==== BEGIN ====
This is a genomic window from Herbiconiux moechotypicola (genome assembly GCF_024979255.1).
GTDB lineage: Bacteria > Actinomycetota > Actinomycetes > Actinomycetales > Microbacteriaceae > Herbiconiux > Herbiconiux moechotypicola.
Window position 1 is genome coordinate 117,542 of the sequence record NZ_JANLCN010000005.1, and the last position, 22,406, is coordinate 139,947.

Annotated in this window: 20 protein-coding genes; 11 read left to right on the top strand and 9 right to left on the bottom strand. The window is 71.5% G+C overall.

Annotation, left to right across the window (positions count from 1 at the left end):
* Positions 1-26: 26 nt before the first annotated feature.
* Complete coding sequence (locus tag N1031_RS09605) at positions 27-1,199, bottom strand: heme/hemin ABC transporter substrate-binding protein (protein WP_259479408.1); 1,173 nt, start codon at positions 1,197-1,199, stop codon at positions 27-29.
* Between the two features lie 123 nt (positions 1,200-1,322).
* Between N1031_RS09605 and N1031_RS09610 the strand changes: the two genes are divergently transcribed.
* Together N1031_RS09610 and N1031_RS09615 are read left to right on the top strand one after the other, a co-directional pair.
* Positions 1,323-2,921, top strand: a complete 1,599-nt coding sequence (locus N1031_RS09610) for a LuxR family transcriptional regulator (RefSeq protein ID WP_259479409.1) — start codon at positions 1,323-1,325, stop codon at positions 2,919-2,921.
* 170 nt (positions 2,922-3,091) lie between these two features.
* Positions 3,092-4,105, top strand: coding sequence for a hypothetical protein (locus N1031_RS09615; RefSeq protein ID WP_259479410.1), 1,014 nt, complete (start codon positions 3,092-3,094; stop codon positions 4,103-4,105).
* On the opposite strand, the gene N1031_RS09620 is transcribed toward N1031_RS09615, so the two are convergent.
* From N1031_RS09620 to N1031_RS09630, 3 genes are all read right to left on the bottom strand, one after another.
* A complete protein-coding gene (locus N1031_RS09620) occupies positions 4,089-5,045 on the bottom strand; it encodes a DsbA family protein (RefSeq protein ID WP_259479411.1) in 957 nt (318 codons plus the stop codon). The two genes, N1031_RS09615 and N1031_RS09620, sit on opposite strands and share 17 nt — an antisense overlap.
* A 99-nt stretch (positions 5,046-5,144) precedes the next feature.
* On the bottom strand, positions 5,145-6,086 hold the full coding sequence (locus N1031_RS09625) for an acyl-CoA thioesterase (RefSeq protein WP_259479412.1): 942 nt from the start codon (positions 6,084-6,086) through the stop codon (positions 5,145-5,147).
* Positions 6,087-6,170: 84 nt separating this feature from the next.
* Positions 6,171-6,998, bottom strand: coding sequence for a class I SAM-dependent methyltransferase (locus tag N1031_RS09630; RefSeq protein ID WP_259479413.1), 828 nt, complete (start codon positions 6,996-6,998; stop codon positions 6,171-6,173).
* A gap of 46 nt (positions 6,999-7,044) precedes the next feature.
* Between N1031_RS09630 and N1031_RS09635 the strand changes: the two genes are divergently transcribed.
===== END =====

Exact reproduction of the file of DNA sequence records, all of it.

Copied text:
This is a genomic window from Herbiconiux moechotypicola (genome assembly GCF_024979255.1).
GTDB lineage: Bacteria > Actinomycetota > Actinomycetes > Actinomycetales > Microbacteriaceae > Herbiconiux > Herbiconiux moechotypicola.
Window position 1 is genome coordinate 117,542 of the sequence record NZ_JANLCN010000005.1, and the last position, 22,406, is coordinate 139,947.

Annotated in this window: 20 protein-coding genes; 11 read left to right on the top strand and 9 right to left on the bottom strand. The window is 71.5% G+C overall.

Annotation, left to right across the window (positions count from 1 at the left end):
* Positions 1-26: 26 nt before the first annotated feature.
* Complete coding sequence (locus tag N1031_RS09605) at positions 27-1,199, bottom strand: heme/hemin ABC transporter substrate-binding protein (protein WP_259479408.1); 1,173 nt, start codon at positions 1,197-1,199, stop codon at positions 27-29.
* Between the two features lie 123 nt (positions 1,200-1,322).
* Between N1031_RS09605 and N1031_RS09610 the strand changes: the two genes are divergently transcribed.
* Together N1031_RS09610 and N1031_RS09615 are read left to right on the top strand one after the other, a co-directional pair.
* Positions 1,323-2,921, top strand: a complete 1,599-nt coding sequence (locus N1031_RS09610) for a LuxR family transcriptional regulator (RefSeq protein ID WP_259479409.1) — start codon at positions 1,323-1,325, stop codon at positions 2,919-2,921.
* 170 nt (positions 2,922-3,091) lie between these two features.
* Positions 3,092-4,105, top strand: coding sequence for a hypothetical protein (locus N1031_RS09615; RefSeq protein ID WP_259479410.1), 1,014 nt, complete (start codon positions 3,092-3,094; stop codon positions 4,103-4,105).
* On the opposite strand, the gene N1031_RS09620 is transcribed toward N1031_RS09615, so the two are convergent.
* From N1031_RS09620 to N1031_RS09630, 3 genes are all read right to left on the bottom strand, one after another.
* A complete protein-coding gene (locus N1031_RS09620) occupies positions 4,089-5,045 on the bottom strand; it encodes a DsbA family protein (RefSeq protein ID WP_259479411.1) in 957 nt (318 codons plus the stop codon). The two genes, N1031_RS09615 and N1031_RS09620, sit on opposite strands and share 17 nt — an antisense overlap.
* A 99-nt stretch (positions 5,046-5,144) precedes the next feature.
* On the bottom strand, positions 5,145-6,086 hold the full coding sequence (locus N1031_RS09625) for an acyl-CoA thioesterase (RefSeq protein WP_259479412.1): 942 nt from the start codon (positions 6,084-6,086) through the stop codon (positions 5,145-5,147).
* Positions 6,087-6,170: 84 nt separating this feature from the next.
* Positions 6,171-6,998, bottom strand: coding sequence for a class I SAM-dependent methyltransferase (locus tag N1031_RS09630; RefSeq protein ID WP_259479413.1), 828 nt, complete (start codon positions 6,996-6,998; stop codon positions 6,171-6,173).
* A gap of 46 nt (positions 6,999-7,044) precedes the next feature.
* Between N1031_RS09630 and N1031_RS09635 the strand changes: the two genes are divergently transcribed.